I have done this with almost all of the rotational puzzles except for one which I cannot for the life of me disassemble any more. Caged cube # 1 remains assembled (it took me a very long time to assemble in any case) because I cannot even work out how to remove the first piece! I now disassemble all of them more or less straight away after I have taken my photos to prevent this happening again.

TriTIC was going to be described by Brian as a TIC with training wheels...that was until he tried to put it together and it took him 2 days. I am really best sticking to training puzzles and couldn't resist the smaller challenge of a 14 move assembly and 5 rotations. I must be similar in skill to Brian because it took me 2 evenings as well. It is great fun and indeed, perfect for a beginner - I have brought it to work a few times to torture colleagues. It's a shame that current working conditions leave me working solo so much of the time and with no time to torture surgeons and no access to trainee anaesthetists.

TriTIC assembled
Finally, in my most recent (and rather large) delivery from Brian, I received yet another three piece TIC - TriumviraTIC made from all the "hearts" (Red, Orange and Yellow) and looking beautiful. Brian sent it out practically assembled - the 2 larger pieces were already in place and the Yellowheart small piece was inserted where it needed to go but blocked from moving further in. Thanks Brian, that will be really helpful. Errrm...no! It wasn't. That small piece won't go further in without completely disassembling the larger assembly first and then working out which ones need to be placed together in which order.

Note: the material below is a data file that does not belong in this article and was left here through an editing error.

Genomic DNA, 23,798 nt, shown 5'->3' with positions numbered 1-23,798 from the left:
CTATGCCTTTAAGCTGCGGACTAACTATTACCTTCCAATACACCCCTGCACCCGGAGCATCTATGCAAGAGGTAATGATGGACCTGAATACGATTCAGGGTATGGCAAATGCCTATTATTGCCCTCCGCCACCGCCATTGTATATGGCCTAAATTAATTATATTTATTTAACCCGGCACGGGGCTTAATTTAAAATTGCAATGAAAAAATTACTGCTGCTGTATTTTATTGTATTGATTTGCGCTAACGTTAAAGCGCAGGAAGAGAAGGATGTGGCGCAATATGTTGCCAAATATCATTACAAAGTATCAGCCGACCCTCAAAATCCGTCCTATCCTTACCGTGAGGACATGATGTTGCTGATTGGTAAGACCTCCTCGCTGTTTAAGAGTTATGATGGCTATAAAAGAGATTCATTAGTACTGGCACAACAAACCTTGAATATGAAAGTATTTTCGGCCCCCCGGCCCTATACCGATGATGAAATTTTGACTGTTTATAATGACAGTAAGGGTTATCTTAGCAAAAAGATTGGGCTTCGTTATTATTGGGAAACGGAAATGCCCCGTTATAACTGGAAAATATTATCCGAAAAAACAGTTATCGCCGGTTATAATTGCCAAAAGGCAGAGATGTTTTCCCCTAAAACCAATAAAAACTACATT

There are quite a few rotations required and quite a nice dance around to allow the pieces to slide past each other. Another wonderful design needing just the right amount of thought. It's a challenge for an experienced numpty like me but also doable by a newbie as well.

TriumviraTIC in cube form
I have a bit of a backlog to work through including the incredibly difficult TwisTIC and a huge bunch of wire puzzles that I have made no headway on at all. I have 2 weeks of annual leave starting this week and hope to find some time. Unfortunately, my tax return awaits, I have a year's worth of filing to do and my study/puzzle room looks like a hurricane has gone through. Oh yes, I'm also trying to forget about the work needing to be done in the garden as we approach autumn.

So little time...so many chores...too many puzzles to do.



Sunday, 6 September 2020

A Masterclass in Thoughtful Design...

Lock Box
I can hear you all gasp in disbelief! Yes, I have bought a box!
BUT...
It's not really a box! Eric described the Lock Box as a "sequential discovery puzzle box" - the answer is right there in front of you - the primary part of the description and hence the bit that came first is sequential discovery puzzle. This means that it is OK for me to buy it - I really don't object to puzzles with cavities as long as there is something special to the puzzling for me. You all know that I love SD puzzles and, of course, I am hopelessly addicted to gorgeous wood. This wondrous construction is stunning being made from Figured Waterfall Sapele with a key made from Sapele and Jatoba (plus a few bits of metal here and there. It is so beautiful that I have kept it in my living room on display - although Mrs S is starting to get impatient again with the number of puzzles building up there again.